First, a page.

The BIG news is that we have passed the 1300 mark when all recruits in the UK, Finland and Australia are combined.  Our absolute minimum target from the power analysis is 1500 so we are on course to reach that milestone in 2018.  Ideally, we will get to 1500 based on UK recruits alone so that data gathered in our international parallel studies becomes the icing on top rather than being a crucial ingredient of the cake, statistically speaking. (I hope that analogy translates into Finnish and Hebrew).

    On a wider front, the aspirin story remains as convincing as ever.  We have put forward a submission to the NICE consultation that aspirin be recognised as an acceptable treatment to be prescribed for people with Lynch syndrome.  This relies heavily on the result from the 5 year data in CAPP2.  Tim and I will soon distribute the paper based on the 10 year follow up analysis of CAPP2.  Apologies for the slow progress.  I spoke about aspirin at a variety of meetings during the year including a session at AACR (American Association for Cancer Research) organised by Andy Chan.  Andy and I were invited along with other aspirinologists to speak at a meeting in Berlin organised by the International Aspirin Foundation to mark the 120th anniversary of its approval for manufacture in Leverkusen.  It didn't hit the street as an analgesic until 1899 as the factory was too busy making the new cough medicine to replace opium which they had decided to call heroin…  It was selling like hot cakes.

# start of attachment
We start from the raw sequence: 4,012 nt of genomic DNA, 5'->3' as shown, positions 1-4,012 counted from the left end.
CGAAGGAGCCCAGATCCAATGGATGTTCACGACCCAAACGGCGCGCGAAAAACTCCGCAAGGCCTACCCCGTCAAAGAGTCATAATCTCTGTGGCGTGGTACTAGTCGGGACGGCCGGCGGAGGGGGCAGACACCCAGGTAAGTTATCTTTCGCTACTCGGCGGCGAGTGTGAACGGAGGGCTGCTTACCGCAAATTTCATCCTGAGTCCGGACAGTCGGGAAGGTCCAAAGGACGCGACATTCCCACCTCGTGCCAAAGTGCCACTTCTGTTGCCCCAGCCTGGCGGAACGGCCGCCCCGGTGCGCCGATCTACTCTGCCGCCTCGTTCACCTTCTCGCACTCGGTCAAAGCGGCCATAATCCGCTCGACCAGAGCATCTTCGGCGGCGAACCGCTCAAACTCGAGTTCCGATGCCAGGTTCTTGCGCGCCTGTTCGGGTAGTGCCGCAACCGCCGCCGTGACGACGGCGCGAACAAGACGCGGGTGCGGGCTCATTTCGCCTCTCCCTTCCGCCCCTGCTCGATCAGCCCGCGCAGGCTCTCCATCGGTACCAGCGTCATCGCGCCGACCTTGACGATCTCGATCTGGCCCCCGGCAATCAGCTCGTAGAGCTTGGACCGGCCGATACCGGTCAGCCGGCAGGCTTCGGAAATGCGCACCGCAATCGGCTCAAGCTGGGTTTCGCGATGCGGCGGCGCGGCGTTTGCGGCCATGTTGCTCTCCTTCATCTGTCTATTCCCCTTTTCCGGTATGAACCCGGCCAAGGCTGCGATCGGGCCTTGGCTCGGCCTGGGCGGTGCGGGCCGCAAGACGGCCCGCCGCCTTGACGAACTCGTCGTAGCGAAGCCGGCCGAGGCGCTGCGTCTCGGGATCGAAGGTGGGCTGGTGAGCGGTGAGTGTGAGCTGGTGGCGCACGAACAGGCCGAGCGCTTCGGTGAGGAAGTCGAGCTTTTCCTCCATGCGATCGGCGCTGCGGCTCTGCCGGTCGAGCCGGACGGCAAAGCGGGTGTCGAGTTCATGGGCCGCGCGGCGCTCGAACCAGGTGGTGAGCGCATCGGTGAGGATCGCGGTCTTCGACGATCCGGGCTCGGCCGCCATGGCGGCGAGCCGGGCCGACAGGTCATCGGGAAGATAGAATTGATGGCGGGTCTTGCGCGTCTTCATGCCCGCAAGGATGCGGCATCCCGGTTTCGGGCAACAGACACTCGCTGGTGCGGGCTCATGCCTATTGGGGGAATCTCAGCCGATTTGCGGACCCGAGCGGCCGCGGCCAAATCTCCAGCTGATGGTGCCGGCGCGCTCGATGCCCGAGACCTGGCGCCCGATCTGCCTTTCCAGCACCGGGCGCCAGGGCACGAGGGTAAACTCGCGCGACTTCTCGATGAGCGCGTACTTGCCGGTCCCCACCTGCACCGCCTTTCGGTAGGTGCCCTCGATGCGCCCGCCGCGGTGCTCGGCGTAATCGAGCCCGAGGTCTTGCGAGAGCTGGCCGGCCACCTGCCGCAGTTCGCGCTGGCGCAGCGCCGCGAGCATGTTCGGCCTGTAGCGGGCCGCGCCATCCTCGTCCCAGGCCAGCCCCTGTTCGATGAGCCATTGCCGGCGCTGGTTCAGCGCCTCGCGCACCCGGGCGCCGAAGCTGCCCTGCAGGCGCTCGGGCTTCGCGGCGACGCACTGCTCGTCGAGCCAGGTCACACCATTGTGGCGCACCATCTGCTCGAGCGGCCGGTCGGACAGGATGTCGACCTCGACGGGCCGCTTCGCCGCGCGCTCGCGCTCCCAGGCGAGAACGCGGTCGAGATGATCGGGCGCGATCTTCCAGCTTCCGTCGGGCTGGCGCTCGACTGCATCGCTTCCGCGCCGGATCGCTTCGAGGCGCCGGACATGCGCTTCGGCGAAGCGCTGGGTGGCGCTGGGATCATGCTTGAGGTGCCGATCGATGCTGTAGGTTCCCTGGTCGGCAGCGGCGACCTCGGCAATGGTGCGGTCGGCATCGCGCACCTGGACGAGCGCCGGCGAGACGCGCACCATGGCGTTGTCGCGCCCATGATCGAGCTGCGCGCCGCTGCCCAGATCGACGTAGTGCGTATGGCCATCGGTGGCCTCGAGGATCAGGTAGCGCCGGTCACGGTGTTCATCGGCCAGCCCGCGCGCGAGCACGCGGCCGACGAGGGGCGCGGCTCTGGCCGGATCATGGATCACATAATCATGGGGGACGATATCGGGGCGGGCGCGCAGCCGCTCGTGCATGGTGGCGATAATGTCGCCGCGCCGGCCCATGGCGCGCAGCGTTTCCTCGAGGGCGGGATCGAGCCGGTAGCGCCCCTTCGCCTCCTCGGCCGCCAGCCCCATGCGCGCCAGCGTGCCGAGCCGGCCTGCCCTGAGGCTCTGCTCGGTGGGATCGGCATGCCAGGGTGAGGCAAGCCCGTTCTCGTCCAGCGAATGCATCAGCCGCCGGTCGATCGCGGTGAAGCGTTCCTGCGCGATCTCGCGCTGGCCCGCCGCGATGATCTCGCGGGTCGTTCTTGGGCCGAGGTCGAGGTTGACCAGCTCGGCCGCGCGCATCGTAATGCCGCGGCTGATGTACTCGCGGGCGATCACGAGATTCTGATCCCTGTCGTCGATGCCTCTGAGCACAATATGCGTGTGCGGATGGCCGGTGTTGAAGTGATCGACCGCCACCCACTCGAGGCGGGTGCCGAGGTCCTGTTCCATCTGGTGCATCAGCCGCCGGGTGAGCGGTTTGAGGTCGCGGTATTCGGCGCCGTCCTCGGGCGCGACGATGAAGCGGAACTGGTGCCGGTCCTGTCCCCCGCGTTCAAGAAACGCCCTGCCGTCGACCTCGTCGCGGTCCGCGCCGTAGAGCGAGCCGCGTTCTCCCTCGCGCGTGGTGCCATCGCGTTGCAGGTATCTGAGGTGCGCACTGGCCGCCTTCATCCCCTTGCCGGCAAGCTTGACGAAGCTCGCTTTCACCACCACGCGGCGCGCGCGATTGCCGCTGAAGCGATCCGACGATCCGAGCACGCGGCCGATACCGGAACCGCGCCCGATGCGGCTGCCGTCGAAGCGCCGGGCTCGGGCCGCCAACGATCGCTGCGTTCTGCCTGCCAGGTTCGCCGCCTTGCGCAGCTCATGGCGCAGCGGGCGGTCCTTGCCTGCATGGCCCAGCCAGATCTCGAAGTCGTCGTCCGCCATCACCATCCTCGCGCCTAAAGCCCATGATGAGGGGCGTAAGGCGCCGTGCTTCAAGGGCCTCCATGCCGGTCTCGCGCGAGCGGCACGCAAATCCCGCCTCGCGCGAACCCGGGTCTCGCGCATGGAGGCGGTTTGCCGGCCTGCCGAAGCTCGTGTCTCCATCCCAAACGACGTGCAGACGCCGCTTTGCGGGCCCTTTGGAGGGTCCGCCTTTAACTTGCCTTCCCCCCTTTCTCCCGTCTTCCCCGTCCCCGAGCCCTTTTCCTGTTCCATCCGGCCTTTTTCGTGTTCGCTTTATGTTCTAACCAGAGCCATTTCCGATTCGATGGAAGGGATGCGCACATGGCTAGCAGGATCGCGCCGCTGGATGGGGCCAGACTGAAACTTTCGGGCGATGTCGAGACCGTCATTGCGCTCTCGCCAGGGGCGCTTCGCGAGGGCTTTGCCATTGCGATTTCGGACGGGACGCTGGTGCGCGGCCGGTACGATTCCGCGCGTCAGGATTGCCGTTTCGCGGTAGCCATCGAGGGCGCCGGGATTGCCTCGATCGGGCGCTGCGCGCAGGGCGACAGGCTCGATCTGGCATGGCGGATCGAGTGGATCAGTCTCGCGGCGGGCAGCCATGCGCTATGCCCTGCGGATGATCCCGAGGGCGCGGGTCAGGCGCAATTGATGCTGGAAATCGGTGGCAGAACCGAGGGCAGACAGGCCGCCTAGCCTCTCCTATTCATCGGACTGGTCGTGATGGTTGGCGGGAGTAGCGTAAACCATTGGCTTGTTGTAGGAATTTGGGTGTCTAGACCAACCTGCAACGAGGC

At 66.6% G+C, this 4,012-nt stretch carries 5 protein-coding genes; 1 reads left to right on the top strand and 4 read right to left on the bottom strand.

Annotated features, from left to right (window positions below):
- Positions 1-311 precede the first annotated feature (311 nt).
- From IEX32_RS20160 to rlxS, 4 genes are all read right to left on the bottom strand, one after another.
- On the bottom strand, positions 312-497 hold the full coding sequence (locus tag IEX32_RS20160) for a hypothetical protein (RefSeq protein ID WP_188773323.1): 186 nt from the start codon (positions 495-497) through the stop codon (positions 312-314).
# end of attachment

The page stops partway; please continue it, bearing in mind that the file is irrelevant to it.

Speaking of cakes, lunch beckons.  As ever, we are very grateful for the efforts of all our CaPP community.  Please keep recruiting and keep the data flowing into MACRO, the database.  I look forward to being able to announce by next December that we have reached the end of the beginning.

     

    With festive greetings - John & the CaPP3 Team